5. Finally, it dropped. The album I’ve been hyping not so subtly for months from The Doppelgangaz was released two days ago. First listen impressions are usually the ones that count, and mine was pure enjoyment. This is rap music I’m going to proudly share with all of my non-rap listening friends, not that they’ll listen to it, said rap music is for hip hop fans, this album won’t turn you onto the genre. But if you’re yearning for more than what your favorite major is telling you that you like, start with HARK.

Ab-Soul Freestyles For Beats

First of all, this comes across as a genuine freestyle, a phenomenon rarer than dodo sex. More importantly Ab-Soul‘s flow exemplifies his appeal, laid back wit coupled with a sense of humor that appeals to a diverse demographic.Who wouldn’t love the references? Couple Excerpts:

I run with a couple G’s/ these shoes ain’t Gucci, you spent all your money on Louie/ and still ain’t getting no coochie

I used to play Ninja Turtles on Nintendo, Now I paint like Donatello and stick hoes

Kendrick Lamar Doesn’t DO Power Circles

Yes, this video is primarily a visual capsule of what it means to ride the Rozay money train. This track has been featured on my workout mix, so you know I respect the verses. Kendrick Lamar has that zenith verse, also, I find it rather respectable that he wasn’t compelled to appear in the video. Then again, he’s not MMG family so perhaps that was intentional, use em and abuse em Ricky. I don’t think this track will have the traction that I’m a Boss had last summer, oh, and Wale just doesn’t look genuinely comfortable in this group. I’d take that Top Dawg roster over Maybach anyday though, Ab-Soul and KD versus Wale and Meek? No brainer. Anyways, consume as I know you will, clones.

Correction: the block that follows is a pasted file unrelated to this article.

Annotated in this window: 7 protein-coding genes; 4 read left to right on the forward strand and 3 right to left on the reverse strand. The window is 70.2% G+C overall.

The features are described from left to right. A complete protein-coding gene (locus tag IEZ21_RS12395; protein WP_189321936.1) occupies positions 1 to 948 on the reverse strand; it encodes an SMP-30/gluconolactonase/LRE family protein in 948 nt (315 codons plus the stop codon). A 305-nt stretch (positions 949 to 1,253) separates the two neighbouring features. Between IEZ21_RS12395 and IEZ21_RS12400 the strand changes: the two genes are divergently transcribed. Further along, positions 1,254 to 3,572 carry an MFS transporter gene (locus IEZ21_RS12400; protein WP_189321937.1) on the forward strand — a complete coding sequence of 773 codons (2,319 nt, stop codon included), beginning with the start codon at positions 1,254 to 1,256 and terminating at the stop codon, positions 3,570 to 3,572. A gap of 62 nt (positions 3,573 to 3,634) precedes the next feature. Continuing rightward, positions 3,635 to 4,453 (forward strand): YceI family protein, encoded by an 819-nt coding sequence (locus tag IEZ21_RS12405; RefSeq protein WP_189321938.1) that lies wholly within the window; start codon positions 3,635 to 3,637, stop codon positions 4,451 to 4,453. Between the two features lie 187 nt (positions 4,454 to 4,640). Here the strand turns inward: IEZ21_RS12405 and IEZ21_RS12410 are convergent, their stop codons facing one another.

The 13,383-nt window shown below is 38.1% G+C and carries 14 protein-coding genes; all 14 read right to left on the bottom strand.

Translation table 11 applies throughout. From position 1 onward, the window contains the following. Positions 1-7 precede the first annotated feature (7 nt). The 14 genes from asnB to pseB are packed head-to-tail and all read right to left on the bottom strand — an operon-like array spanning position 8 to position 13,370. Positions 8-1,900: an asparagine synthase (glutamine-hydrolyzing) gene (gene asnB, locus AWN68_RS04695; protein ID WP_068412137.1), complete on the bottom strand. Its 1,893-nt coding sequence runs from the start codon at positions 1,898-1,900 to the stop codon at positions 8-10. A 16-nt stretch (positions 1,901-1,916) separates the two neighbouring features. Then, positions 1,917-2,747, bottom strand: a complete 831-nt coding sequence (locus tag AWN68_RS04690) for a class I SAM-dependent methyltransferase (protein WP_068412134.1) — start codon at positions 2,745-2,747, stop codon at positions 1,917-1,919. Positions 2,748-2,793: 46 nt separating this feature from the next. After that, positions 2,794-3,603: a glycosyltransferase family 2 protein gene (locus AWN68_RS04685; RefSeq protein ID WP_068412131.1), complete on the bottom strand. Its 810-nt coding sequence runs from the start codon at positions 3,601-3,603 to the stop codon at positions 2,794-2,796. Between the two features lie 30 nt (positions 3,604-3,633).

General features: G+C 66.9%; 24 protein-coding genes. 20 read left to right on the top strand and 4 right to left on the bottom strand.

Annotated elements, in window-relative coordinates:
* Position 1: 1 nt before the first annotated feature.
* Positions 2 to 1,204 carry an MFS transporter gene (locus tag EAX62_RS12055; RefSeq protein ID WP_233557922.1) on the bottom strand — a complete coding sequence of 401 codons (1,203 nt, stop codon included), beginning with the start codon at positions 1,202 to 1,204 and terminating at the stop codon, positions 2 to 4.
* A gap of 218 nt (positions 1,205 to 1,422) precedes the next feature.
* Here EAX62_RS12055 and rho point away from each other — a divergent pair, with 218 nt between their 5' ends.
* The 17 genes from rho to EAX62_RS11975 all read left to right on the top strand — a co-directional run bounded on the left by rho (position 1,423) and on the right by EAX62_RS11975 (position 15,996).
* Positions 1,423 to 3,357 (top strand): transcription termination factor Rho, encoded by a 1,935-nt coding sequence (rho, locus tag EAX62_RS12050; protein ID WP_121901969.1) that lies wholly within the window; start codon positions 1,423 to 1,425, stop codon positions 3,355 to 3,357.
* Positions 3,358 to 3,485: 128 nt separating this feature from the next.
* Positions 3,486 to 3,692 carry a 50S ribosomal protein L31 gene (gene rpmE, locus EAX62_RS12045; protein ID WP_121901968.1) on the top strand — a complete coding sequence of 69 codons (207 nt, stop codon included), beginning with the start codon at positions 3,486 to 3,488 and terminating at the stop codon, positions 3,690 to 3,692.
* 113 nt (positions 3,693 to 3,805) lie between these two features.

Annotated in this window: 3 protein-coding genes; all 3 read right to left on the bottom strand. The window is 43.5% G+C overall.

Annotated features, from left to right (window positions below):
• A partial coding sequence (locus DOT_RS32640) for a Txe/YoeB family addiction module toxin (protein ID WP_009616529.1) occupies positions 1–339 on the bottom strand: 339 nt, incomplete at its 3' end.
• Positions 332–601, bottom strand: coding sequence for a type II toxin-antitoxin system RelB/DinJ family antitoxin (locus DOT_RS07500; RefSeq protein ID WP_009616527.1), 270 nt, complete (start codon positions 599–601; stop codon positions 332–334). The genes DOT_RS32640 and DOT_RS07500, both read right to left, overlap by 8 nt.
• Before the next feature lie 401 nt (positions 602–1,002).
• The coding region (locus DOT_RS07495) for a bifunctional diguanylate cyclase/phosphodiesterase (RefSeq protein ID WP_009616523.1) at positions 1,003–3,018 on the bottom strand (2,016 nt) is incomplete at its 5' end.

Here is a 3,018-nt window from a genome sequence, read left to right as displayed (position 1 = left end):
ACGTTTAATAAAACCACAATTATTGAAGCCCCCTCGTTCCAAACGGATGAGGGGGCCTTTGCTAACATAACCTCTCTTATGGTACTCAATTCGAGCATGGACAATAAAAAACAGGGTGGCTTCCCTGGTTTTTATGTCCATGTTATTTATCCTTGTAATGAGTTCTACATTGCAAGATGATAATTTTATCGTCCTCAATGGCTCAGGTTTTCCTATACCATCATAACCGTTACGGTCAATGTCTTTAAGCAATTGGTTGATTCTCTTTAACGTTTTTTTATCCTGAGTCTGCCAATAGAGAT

Kendrick Lamar – (O)verly (D)edicated [Album Review]

Note: This article was written a ways back, but right before I was ready to send it off I came down with some of the worst strep throat I’ve ever had. 103 degrees type shit. So anyways, to my understanding some of this, mainly in regards to the free vs. for pay version, may no longer be accurate.